Write the logs to a file. The file must be named unless your section is an override of another section of the same name which already has a filename.


The filename must not include any slashes or extension (periods are not accepted). This way we are in control of those characters. Especially, other parameters define where the files go:



By default the severity is set to INFORMATION.

This means anything below that severity, such as DEBUG or NOTICE, gets ignored. Anything equal or above that severity gets included.

The severity can be different for each appender.

We support the following levels:

  • ALL
  • OFF

The severity can also be changed dynamically (along the way, from command line arguments, etc.)



Each entry can be segregated in a specific component. This gives your application the ability to send the log to a specific component.

In Snap!, we make use of the NORMAL and SECURE components. The SECURE logs are better protected (more constrained chmod, sub-folder, etc.) than the NORMAL component.

Others can be added.

Technically, when no component is specified in a log, NORMAL is assumed. Otherwise, the appender must include that component or it will be ignored. (i.e. that log will not make it to that appender if none of its components match the ones in the log being processed.)


You can filter the message using a regular expression. It is strongly advised that you use this feature only when necessary and possibly not in production.

filter=/overflow|too large/i

The slashes are optional if you do not need to use any flags.

The supported flags are:

  • a -- use awk regex
  • b -- use basic regex
  • c -- use locale to compare
  • e -- test egrep regex
  • g -- test grep regex
  • i -- test case insensitively
  • j -- use ECMAScript regex
  • x -- use extended POSIX regex (this is the default)

The a, b, e, g, j, and x are mutually exclusive, only one of them can be used in your list of flags. We use x by default when you do not explicitly specify a type.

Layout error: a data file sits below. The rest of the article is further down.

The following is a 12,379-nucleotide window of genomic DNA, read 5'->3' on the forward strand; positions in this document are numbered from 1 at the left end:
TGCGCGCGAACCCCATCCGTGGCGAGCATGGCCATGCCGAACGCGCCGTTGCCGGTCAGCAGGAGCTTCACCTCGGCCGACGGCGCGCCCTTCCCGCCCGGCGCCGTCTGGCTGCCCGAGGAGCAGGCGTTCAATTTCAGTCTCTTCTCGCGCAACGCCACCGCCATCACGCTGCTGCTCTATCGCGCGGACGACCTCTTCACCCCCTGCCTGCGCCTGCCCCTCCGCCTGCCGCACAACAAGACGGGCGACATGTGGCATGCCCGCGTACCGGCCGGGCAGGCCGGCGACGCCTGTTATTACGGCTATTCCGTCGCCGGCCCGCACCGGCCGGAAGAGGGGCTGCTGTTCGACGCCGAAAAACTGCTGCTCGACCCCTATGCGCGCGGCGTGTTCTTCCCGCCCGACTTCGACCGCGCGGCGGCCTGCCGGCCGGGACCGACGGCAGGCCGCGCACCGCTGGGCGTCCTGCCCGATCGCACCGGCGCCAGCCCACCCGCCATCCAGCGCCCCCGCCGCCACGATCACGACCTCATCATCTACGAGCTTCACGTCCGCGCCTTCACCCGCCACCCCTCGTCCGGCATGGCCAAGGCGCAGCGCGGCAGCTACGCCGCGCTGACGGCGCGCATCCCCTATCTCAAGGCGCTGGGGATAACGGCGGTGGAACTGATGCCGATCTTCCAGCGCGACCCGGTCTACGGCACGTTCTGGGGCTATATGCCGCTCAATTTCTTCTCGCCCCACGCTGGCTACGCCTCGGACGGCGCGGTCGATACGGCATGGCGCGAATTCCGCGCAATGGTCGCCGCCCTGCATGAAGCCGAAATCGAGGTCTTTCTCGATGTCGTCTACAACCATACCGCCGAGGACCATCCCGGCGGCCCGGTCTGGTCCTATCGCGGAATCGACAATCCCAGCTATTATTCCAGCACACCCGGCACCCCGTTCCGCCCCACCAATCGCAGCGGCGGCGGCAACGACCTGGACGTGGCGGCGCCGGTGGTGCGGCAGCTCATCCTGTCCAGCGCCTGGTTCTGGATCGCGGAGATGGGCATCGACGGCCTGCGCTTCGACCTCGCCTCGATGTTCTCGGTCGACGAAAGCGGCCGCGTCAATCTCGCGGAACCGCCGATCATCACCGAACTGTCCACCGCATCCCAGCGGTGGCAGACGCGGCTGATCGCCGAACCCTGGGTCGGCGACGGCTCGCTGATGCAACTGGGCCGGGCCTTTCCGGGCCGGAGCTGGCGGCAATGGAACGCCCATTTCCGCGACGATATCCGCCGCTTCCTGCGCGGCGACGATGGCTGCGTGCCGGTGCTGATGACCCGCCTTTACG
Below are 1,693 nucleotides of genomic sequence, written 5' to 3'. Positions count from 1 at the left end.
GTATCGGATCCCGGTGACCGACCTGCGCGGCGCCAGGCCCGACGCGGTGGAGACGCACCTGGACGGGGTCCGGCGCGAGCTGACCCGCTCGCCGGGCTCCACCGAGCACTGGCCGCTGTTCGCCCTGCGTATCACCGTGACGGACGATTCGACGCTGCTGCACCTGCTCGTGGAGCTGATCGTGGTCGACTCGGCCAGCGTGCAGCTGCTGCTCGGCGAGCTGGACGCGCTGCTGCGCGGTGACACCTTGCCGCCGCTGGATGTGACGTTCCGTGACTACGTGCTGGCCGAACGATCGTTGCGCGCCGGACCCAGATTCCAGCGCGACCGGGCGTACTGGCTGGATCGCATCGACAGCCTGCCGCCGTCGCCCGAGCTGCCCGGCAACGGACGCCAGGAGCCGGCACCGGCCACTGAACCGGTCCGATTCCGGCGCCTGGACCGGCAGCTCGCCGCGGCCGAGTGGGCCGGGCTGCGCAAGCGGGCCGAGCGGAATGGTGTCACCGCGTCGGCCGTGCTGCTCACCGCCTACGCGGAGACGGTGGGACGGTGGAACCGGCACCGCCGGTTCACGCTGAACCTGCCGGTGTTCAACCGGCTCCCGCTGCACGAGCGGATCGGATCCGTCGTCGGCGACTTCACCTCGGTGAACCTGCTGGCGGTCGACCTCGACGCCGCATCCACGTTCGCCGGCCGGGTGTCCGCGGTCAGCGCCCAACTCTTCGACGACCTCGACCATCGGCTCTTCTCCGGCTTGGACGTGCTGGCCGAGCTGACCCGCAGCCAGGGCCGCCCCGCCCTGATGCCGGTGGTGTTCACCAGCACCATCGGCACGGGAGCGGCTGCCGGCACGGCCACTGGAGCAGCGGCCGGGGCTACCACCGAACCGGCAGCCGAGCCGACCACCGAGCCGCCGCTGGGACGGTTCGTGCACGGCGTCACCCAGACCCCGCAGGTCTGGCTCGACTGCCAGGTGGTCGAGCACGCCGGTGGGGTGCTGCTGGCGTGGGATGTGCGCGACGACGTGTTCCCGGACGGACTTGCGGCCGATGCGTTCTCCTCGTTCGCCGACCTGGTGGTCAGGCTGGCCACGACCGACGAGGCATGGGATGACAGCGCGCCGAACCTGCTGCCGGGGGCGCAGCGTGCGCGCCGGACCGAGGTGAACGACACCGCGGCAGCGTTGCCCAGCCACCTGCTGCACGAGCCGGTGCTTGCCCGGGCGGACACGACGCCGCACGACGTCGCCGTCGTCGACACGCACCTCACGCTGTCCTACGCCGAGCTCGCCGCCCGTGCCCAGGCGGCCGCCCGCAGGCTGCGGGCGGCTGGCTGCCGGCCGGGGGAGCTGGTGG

The format string defines how the output will look like in the logs. It supports a set of variables which are written as in:


This syntax, instead of %<letter>, was chosen because it's much more versatile. The following are parameters supported internally:

# Functions
${...:align=left|right}     truncate keeps left or right size, padding
${...:padding=character}    use 'character' for padding
${...:exact_width=n}        set width of parameter to 'n', pad/truncate
${...:max_width=n}          truncate if width is more than 'n'
${...:min_width=n}          pad if width is less than 'n'
${...:lower}                transform to lowercase
${...:upper}                transform to uppercase
${...:caps}                 transform to capitalized words
${...:escape[=characters]}  escape various characters such as quotes

# Logger
                            severity level description, in color if allowed
${message}                  the log message
${project_name}             name of the project
                            (equivalent to ${diagnostic:map=project_name})
${progname}                 name of the running program
                            (equivalent to ${diagnostic:map=progname})
${version}                  show version of running program
                            (equivalent to ${diagnostic:map=version})
${build_date}               show build date of running program
                            (equivalent to ${diagnostic:map=build_date})
${build_time}               show build time of running program
                            (equivalent to ${diagnostic:map=build_time})